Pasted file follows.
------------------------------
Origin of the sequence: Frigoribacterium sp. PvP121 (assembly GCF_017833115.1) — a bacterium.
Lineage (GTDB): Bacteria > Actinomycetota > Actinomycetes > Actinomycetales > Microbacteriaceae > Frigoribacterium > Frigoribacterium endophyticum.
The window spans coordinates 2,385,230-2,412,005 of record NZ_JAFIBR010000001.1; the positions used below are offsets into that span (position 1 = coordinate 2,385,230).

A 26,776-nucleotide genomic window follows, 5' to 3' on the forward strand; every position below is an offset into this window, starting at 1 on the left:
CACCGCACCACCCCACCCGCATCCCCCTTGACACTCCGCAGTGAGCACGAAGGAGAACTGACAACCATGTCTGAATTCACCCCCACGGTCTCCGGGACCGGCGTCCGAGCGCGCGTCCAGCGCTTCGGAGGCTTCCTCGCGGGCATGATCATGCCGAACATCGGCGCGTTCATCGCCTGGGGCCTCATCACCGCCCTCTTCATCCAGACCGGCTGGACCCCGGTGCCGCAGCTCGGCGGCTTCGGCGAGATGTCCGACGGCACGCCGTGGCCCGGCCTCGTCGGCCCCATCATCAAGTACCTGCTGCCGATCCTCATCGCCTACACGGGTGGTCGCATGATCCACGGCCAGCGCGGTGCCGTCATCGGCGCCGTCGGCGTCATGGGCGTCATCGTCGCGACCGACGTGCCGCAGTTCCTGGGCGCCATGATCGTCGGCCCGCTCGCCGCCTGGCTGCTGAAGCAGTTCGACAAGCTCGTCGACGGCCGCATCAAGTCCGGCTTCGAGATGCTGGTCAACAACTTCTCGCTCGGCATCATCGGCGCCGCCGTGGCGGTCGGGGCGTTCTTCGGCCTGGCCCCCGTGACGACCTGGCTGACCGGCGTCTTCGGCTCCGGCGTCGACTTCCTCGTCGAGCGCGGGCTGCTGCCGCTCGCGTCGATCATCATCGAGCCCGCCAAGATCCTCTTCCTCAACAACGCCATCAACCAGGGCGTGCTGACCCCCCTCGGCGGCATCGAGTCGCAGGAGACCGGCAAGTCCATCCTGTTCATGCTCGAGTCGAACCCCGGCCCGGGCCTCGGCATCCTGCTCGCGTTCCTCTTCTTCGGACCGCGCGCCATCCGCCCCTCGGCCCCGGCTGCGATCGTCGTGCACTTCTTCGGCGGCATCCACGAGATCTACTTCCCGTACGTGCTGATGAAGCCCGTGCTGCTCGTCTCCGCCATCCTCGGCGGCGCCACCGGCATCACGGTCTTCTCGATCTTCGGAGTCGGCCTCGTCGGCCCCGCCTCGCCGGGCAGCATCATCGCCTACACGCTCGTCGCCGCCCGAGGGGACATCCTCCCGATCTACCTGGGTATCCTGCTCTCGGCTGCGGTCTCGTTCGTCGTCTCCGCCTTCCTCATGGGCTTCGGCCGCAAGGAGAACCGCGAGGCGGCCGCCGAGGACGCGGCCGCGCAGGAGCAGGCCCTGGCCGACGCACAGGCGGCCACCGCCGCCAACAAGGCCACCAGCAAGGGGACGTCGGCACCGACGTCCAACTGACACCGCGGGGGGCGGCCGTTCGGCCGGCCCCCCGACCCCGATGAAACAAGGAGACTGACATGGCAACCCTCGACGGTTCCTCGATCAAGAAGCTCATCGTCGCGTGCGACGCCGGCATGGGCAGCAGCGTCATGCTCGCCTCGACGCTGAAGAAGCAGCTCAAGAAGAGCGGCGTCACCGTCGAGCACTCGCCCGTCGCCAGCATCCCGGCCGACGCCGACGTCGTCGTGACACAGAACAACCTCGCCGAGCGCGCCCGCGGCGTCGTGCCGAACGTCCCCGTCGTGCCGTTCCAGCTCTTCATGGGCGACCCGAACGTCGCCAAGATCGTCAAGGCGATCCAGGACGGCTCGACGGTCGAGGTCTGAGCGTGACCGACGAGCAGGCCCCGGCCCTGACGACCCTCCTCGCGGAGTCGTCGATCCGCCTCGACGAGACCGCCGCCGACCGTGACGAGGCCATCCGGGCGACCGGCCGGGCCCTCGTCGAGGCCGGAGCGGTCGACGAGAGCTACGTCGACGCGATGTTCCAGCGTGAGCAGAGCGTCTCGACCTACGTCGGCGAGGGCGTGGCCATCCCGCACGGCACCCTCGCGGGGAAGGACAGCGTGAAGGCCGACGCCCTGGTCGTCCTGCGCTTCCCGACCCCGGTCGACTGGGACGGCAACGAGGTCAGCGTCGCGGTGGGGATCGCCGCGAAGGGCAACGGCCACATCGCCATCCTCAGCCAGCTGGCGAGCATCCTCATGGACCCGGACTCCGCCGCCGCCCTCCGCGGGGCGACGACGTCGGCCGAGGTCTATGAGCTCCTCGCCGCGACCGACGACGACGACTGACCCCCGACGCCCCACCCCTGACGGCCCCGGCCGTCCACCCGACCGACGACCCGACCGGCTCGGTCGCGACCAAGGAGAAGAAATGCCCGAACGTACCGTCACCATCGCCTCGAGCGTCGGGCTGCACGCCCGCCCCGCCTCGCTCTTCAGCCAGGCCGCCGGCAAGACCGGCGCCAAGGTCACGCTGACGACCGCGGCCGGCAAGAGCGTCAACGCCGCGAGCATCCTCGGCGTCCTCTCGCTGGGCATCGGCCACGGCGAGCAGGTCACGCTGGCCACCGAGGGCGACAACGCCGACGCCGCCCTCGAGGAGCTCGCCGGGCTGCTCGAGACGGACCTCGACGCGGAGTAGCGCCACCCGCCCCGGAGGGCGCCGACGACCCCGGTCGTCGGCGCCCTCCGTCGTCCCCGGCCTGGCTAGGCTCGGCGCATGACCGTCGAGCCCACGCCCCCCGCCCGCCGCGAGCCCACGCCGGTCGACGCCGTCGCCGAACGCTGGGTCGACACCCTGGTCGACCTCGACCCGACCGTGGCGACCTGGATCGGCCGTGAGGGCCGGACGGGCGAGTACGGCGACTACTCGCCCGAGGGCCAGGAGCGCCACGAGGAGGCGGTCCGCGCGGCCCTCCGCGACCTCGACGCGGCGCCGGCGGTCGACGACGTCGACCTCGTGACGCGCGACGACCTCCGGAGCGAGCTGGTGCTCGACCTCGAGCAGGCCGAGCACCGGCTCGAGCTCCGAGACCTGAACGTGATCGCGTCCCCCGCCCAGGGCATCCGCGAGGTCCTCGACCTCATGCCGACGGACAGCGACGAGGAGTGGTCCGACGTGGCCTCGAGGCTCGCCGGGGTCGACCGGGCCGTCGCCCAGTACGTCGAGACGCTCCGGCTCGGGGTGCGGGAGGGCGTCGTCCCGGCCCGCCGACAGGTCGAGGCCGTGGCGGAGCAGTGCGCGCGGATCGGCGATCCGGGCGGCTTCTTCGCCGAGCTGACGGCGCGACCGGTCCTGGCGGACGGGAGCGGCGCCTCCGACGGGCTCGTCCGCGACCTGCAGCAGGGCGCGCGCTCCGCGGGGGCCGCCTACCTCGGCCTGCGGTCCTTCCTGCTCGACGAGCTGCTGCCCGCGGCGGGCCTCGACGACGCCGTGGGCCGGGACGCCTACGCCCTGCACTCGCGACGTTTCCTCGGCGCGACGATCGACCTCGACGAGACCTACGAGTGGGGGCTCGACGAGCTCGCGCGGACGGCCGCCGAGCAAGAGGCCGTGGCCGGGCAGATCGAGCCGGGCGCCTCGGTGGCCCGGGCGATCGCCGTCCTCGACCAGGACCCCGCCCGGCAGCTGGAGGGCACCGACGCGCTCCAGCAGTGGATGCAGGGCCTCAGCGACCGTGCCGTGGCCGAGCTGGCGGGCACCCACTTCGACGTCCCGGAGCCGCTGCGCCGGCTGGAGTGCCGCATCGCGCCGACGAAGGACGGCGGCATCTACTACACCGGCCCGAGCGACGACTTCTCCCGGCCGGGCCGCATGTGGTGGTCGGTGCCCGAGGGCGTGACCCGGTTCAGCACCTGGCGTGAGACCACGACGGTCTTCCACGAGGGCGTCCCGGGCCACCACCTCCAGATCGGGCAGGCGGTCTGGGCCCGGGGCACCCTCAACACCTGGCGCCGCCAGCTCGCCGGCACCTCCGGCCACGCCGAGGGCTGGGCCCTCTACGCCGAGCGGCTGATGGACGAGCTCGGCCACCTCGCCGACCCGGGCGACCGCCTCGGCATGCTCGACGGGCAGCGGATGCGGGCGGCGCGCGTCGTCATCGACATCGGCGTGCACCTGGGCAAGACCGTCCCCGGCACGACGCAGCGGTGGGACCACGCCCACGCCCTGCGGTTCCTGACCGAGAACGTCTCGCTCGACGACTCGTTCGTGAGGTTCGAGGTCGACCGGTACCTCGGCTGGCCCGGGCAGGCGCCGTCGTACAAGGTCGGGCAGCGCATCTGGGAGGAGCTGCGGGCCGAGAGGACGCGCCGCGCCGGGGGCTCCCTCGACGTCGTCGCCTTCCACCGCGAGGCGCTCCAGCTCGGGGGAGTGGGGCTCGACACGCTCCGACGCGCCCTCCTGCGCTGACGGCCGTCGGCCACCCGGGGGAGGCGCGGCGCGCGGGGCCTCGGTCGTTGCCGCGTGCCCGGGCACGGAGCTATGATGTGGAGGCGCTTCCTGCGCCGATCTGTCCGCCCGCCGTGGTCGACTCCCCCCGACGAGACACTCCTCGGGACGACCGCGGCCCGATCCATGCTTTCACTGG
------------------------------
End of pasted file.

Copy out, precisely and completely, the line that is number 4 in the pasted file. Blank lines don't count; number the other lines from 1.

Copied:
A 26,776-nucleotide genomic window follows, 5' to 3' on the forward strand; every position below is an offset into this window, starting at 1 on the left: